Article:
Posts Tagged ‘Scott Brooks’

Steven Adams: Eating Never Stops

ALL BALL NERVE CENTER — On Saturday night in a game against the Timberwolves, Oklahoma City Thunder rookie big man Steven Adams sprained his ankle. Now, a sprained ankle has kept many NBA players out of many games, but less than 24 hours later, Adams was ready to go for the Thunder against the Celtics. And as Thunder coach Scott Brooks said before the Celtics game, Adams has a unique brand of toughness.

We knew basketball was important to Adams — he’s a professional basketball player, after all — but the food stuff is worth exploring. Perhaps we should’ve known Adams had a predilection for preparing food when we spoke to him back at the Rookie Transition Program, and I asked all the rookies what they would make if they were on Iron Chef. While I got a lot of ramen and cereal answers, Adams came with Beef Wellington and creme brulee.


VIDEO: NBA Rookie: What’s Cooking?

After being drafted, Adams said he went out and bought a huge steak to celebrate …


VIDEO: Steven Adams Dinner

And digging deeper, we learned from a long feature this summer in The Oklahoman that for Adams, really just any food is important …

Food is one of his biggest fetishes.

“He loves food,” said Liggins. “He goes crazy about food. Any food. He wants food.”

Less than three minutes after Liggins revealed that information, Adams walked around the corner with a plate piled high with food. He was the only Thunder player to emerge from the locker room with a plate.

“Food is amazing,” Adams said. “I love food. It’s good. It’s from my family, I guess. My family is quite big and we all eat a ton so I think that’s where it came from.”

In the days leading up to the draft, Adams devoured a 48-oz steak. He had his first hot dog last Saturday in Orlando. He didn’t see the big deal.

During the draft combine, former Louisville center Gorgui Dieng, now with Minnesota, suggested Adams get a shirt that reads “Eating Never Stops,” a play off of Nike’s slogan “Basketball Never Stops.”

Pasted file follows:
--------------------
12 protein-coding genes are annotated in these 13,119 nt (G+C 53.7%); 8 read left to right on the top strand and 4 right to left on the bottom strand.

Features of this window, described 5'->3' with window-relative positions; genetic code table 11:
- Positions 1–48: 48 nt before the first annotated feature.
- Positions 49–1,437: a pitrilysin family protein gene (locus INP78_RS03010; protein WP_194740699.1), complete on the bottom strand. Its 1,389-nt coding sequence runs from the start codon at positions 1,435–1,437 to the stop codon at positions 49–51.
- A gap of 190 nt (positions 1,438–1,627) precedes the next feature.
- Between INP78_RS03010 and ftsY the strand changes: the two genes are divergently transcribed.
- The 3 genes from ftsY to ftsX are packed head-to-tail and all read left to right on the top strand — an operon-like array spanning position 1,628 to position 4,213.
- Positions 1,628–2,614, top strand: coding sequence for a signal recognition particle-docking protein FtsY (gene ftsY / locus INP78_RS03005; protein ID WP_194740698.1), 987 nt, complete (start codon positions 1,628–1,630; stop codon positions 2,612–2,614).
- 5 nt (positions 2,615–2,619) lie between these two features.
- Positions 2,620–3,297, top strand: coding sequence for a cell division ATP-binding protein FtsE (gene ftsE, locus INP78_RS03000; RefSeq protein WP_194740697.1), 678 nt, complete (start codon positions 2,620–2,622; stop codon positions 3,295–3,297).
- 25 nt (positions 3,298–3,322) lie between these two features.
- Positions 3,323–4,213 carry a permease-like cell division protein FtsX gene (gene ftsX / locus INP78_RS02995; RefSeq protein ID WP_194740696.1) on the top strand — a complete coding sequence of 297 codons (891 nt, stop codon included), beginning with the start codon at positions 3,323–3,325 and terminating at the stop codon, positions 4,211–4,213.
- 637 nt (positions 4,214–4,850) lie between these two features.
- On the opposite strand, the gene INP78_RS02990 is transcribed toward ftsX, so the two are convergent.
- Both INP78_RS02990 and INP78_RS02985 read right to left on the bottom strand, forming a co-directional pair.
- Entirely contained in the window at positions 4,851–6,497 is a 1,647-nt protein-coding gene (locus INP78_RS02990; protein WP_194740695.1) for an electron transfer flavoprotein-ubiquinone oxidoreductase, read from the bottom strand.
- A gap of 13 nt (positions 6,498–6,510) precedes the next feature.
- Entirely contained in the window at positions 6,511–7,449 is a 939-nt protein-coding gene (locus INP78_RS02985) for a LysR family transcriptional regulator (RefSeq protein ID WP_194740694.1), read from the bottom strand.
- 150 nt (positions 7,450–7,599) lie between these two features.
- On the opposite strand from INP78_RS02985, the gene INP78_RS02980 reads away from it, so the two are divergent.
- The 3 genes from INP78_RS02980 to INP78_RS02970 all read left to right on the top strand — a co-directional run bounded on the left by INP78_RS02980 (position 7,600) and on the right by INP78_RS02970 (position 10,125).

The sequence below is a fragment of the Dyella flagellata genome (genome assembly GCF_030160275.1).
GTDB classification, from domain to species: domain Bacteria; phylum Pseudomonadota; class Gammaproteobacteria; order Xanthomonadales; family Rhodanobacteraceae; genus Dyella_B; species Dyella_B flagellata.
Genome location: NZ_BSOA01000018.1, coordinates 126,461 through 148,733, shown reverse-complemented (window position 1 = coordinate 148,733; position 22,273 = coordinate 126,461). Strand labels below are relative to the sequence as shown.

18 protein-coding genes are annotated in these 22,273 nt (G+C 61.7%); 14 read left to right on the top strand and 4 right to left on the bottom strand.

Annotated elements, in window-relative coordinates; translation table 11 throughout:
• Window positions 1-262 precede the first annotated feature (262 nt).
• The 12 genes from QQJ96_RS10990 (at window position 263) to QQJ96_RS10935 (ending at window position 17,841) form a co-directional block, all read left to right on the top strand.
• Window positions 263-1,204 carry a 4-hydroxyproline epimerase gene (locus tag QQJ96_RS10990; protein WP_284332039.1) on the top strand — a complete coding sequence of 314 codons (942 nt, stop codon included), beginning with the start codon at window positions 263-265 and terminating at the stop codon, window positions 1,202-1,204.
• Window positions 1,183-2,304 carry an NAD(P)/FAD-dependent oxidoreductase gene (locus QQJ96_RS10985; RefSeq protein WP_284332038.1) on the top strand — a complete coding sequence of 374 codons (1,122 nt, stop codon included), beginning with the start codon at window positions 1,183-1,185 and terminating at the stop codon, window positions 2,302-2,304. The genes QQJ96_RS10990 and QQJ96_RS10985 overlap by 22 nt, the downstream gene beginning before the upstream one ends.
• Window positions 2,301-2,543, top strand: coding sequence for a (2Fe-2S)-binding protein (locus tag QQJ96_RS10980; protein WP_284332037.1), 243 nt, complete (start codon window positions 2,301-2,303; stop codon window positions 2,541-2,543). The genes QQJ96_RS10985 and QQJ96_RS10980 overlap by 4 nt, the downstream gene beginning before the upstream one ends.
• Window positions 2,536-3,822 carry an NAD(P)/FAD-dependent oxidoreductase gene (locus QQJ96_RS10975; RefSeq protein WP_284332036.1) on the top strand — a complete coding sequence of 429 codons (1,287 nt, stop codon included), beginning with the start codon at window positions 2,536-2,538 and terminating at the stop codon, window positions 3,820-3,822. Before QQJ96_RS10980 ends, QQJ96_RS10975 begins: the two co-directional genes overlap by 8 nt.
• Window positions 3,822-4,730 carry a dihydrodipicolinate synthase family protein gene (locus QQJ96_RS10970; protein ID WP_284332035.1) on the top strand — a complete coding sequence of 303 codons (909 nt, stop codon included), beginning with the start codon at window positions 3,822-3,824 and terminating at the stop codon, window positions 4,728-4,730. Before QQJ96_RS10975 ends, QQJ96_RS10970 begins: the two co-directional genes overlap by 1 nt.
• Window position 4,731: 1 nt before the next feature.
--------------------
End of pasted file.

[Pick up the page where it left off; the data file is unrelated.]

“I’m just a New Zealand guy,” Adams said.

NBA Rooks: Diaries … Jeremy Lamb




By Jeremy Lamb, Oklahoma City Thunder

When I first found out I was getting traded from Houston to Oklahoma City about a month ago, it was a shock and definitely unexpected. I played summer league and preseason with the Rockets, and when I found out I was getting traded, I knew I was going to have to learn a new system, a new coaching staff and new teammates.

I had no idea the trade was coming, and wasn’t sure how it was going to work out. But both teams talked me through it. First, Rockets general manager Daryl Morey talked to me about it. About 30 to 45 minutes later, Thunder general manager Sam Presti called me to tell me I’d be going to Oklahoma City and that they were going to fly me out the next day and get started right away. Coach [Scott] Brooks also called me that night.

I left around 4 p.m. the next day, so there was very little time to say goodbyes. I had a chance to talk to some people, including Coach [Kevin] McHale. I liked him a lot, as a coach and a player. He’s a good coach and I enjoyed talking to him. I was glad I was able to say goodbye to him, as well as to some of the other rookies like Scott Machado and Terrence Jones. I spoke to Toney Douglas, who told me, “This is a business. I’ve seen firsthand that side of the business early on in my career, too. Go ahead and do your thing, be aggressive, and work hard.”

I’ve definitely seen the business side of the NBA early, probably before any of the other rookies. But that’s not a bad thing, just something I had to go through. Everything happens for a reason, and I was blessed to play with Houston.

I am adjusting now, so everything is going good.

OKC, Here We Come!

I like it here in Oklahoma City so far. It’s a good city with real good fans and nice people. There’s not much to do, so you can really focus on basketball, which reminds me of Connecticut.

I’ve been living in a hotel since I got to OKC. About a week ago, my mom and someone from my agency came here to help me find a place, and I’ll be moving in in about a week or two. My Mom, Dad and sister are still living in Houston, but they will be moving out to here in a month or so.